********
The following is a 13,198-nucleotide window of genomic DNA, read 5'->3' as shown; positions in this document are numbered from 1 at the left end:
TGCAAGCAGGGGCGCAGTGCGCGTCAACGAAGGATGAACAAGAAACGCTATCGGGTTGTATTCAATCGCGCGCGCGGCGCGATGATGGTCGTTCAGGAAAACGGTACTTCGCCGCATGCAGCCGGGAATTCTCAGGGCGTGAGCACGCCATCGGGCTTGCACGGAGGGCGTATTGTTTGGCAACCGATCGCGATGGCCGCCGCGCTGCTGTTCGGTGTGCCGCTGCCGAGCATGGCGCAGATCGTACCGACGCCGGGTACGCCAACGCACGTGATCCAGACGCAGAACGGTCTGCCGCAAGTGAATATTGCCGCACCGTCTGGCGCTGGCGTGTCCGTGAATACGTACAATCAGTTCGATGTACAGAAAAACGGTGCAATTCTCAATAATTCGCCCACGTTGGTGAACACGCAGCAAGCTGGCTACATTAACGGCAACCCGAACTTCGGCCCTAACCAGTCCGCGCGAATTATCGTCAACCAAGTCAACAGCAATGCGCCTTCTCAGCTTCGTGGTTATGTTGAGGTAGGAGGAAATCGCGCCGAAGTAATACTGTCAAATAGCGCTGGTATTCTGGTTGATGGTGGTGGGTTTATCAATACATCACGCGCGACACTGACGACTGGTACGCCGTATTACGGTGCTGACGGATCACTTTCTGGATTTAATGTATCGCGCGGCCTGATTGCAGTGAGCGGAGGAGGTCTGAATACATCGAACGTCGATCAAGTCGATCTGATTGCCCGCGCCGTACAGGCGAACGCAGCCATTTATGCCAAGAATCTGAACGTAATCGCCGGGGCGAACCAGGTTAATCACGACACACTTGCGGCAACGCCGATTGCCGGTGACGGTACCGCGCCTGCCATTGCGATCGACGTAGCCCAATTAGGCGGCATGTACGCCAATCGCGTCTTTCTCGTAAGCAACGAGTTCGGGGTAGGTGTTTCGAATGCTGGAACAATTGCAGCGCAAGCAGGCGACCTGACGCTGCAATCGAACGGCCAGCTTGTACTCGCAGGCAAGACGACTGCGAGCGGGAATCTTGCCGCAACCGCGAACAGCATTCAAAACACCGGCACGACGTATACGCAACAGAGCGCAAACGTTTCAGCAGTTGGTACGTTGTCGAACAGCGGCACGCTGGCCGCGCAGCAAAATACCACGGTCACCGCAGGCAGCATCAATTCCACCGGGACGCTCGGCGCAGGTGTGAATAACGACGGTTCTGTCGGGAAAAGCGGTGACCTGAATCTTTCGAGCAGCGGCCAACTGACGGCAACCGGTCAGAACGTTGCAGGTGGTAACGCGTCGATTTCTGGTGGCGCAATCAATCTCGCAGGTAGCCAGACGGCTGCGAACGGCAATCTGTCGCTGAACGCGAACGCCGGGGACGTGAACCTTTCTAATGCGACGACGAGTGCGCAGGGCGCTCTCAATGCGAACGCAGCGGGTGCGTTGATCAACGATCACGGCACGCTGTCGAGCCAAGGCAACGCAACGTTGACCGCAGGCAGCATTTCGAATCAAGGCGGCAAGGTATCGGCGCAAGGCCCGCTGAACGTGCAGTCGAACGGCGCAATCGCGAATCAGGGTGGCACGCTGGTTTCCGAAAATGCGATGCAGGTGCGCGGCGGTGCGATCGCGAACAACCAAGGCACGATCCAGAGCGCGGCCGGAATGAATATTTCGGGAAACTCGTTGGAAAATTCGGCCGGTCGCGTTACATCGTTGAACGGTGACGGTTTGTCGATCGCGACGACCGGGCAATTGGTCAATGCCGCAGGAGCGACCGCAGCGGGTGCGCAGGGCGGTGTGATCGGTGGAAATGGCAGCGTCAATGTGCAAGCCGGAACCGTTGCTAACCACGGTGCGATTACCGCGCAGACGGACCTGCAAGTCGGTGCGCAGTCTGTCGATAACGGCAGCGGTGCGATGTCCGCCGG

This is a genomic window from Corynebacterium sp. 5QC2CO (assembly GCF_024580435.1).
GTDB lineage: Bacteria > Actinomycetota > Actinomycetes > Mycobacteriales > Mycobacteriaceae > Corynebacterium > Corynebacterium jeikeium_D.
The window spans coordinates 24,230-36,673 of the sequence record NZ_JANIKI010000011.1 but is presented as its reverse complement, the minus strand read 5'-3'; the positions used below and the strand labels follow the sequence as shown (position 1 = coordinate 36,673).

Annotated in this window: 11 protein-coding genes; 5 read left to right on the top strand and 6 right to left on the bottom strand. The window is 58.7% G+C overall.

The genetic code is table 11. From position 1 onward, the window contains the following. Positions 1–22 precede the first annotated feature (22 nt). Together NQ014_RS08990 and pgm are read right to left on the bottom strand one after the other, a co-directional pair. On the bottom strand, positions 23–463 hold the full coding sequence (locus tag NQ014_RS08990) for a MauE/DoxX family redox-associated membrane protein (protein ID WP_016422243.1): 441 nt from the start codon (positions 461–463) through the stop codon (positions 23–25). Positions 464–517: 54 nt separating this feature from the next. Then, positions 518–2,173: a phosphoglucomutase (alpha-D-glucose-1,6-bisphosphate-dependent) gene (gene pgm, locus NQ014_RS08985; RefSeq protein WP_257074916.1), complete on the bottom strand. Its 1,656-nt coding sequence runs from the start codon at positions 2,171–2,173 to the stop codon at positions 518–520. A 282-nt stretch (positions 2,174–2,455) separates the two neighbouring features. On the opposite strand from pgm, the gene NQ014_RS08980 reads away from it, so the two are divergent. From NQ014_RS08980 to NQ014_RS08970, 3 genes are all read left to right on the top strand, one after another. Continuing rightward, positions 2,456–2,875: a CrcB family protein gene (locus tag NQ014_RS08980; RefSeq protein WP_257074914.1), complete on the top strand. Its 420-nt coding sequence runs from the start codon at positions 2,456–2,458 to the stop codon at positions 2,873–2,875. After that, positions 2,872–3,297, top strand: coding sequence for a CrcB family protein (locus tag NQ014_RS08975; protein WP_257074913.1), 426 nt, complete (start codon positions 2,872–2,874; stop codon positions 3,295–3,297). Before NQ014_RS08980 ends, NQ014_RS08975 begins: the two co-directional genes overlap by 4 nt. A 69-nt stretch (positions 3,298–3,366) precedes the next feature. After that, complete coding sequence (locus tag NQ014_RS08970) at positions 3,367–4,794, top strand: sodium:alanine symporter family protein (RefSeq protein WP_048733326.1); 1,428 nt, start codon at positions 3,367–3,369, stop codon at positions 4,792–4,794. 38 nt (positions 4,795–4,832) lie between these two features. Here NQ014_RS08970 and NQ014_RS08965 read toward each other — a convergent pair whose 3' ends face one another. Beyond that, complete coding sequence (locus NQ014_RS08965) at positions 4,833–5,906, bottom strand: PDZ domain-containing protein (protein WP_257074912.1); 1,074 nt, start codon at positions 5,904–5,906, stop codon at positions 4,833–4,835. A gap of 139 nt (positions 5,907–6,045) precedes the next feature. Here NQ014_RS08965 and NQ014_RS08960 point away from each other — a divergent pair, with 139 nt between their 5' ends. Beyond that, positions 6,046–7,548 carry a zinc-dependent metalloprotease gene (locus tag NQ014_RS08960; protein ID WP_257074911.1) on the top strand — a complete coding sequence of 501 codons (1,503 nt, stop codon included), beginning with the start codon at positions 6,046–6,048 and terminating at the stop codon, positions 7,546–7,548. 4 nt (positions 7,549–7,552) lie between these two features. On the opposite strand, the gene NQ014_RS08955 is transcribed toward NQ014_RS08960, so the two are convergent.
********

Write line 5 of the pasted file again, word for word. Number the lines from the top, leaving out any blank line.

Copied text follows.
The window spans coordinates 24,230-36,673 of the sequence record NZ_JANIKI010000011.1 but is presented as its reverse complement, the minus strand read 5'-3'; the positions used below and the strand labels follow the sequence as shown (position 1 = coordinate 36,673).